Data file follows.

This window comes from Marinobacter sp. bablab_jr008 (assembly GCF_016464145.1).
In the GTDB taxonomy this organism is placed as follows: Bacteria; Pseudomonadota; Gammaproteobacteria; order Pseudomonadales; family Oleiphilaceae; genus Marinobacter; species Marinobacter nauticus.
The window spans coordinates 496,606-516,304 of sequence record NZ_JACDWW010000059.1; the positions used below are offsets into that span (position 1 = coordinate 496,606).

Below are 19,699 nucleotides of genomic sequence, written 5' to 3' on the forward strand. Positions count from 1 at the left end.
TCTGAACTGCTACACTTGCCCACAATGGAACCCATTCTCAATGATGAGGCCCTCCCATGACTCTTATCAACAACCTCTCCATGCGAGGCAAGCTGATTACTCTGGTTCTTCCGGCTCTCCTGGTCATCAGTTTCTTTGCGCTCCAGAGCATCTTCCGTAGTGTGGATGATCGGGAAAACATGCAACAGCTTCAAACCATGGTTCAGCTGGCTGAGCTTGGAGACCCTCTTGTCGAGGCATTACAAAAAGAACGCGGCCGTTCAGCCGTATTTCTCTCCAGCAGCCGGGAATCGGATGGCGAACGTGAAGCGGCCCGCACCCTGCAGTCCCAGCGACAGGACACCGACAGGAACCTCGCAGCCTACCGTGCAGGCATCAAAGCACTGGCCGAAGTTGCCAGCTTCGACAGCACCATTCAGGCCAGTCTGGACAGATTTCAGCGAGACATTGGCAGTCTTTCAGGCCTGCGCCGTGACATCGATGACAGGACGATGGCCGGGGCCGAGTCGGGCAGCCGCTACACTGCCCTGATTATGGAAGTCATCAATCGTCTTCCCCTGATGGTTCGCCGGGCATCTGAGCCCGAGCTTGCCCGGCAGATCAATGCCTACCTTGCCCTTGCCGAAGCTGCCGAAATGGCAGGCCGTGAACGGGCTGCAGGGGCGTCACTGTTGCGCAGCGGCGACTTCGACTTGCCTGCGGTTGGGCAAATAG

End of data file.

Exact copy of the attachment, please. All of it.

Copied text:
This window comes from Marinobacter sp. bablab_jr008 (assembly GCF_016464145.1).
In the GTDB taxonomy this organism is placed as follows: Bacteria; Pseudomonadota; Gammaproteobacteria; order Pseudomonadales; family Oleiphilaceae; genus Marinobacter; species Marinobacter nauticus.
The window spans coordinates 496,606-516,304 of sequence record NZ_JACDWW010000059.1; the positions used below are offsets into that span (position 1 = coordinate 496,606).

Below are 19,699 nucleotides of genomic sequence, written 5' to 3' on the forward strand. Positions count from 1 at the left end.
TCTGAACTGCTACACTTGCCCACAATGGAACCCATTCTCAATGATGAGGCCCTCCCATGACTCTTATCAACAACCTCTCCATGCGAGGCAAGCTGATTACTCTGGTTCTTCCGGCTCTCCTGGTCATCAGTTTCTTTGCGCTCCAGAGCATCTTCCGTAGTGTGGATGATCGGGAAAACATGCAACAGCTTCAAACCATGGTTCAGCTGGCTGAGCTTGGAGACCCTCTTGTCGAGGCATTACAAAAAGAACGCGGCCGTTCAGCCGTATTTCTCTCCAGCAGCCGGGAATCGGATGGCGAACGTGAAGCGGCCCGCACCCTGCAGTCCCAGCGACAGGACACCGACAGGAACCTCGCAGCCTACCGTGCAGGCATCAAAGCACTGGCCGAAGTTGCCAGCTTCGACAGCACCATTCAGGCCAGTCTGGACAGATTTCAGCGAGACATTGGCAGTCTTTCAGGCCTGCGCCGTGACATCGATGACAGGACGATGGCCGGGGCCGAGTCGGGCAGCCGCTACACTGCCCTGATTATGGAAGTCATCAATCGTCTTCCCCTGATGGTTCGCCGGGCATCTGAGCCCGAGCTTGCCCGGCAGATCAATGCCTACCTTGCCCTTGCCGAAGCTGCCGAAATGGCAGGCCGTGAACGGGCTGCAGGGGCGTCACTGTTGCGCAGCGGCGACTTCGACTTGCCTGCGGTTGGGCAAATAG